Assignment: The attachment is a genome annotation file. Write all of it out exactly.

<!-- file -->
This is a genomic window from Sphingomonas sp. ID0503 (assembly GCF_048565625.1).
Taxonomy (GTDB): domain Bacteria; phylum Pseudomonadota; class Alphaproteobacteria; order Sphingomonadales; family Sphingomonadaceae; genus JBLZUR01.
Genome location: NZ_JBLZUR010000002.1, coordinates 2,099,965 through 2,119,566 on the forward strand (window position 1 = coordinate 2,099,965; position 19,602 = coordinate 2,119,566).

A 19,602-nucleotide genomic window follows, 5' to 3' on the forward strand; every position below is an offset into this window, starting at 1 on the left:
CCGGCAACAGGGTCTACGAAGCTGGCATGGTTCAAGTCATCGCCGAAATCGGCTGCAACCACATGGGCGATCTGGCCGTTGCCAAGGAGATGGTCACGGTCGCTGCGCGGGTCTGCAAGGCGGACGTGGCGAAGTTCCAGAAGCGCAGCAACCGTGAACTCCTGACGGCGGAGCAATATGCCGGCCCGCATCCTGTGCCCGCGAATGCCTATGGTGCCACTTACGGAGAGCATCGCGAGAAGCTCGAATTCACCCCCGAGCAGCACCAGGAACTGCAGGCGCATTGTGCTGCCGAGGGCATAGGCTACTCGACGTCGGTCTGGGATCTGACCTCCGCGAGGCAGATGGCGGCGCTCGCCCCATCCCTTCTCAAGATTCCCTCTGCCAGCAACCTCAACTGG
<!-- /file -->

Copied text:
This is a genomic window from Sphingomonas sp. ID0503 (assembly GCF_048565625.1).
Taxonomy (GTDB): domain Bacteria; phylum Pseudomonadota; class Alphaproteobacteria; order Sphingomonadales; family Sphingomonadaceae; genus JBLZUR01.
Genome location: NZ_JBLZUR010000002.1, coordinates 2,099,965 through 2,119,566 on the forward strand (window position 1 = coordinate 2,099,965; position 19,602 = coordinate 2,119,566).

A 19,602-nucleotide genomic window follows, 5' to 3' on the forward strand; every position below is an offset into this window, starting at 1 on the left:
CCGGCAACAGGGTCTACGAAGCTGGCATGGTTCAAGTCATCGCCGAAATCGGCTGCAACCACATGGGCGATCTGGCCGTTGCCAAGGAGATGGTCACGGTCGCTGCGCGGGTCTGCAAGGCGGACGTGGCGAAGTTCCAGAAGCGCAGCAACCGTGAACTCCTGACGGCGGAGCAATATGCCGGCCCGCATCCTGTGCCCGCGAATGCCTATGGTGCCACTTACGGAGAGCATCGCGAGAAGCTCGAATTCACCCCCGAGCAGCACCAGGAACTGCAGGCGCATTGTGCTGCCGAGGGCATAGGCTACTCGACGTCGGTCTGGGATCTGACCTCCGCGAGGCAGATGGCGGCGCTCGCCCCATCCCTTCTCAAGATTCCCTCTGCCAGCAACCTCAACTGG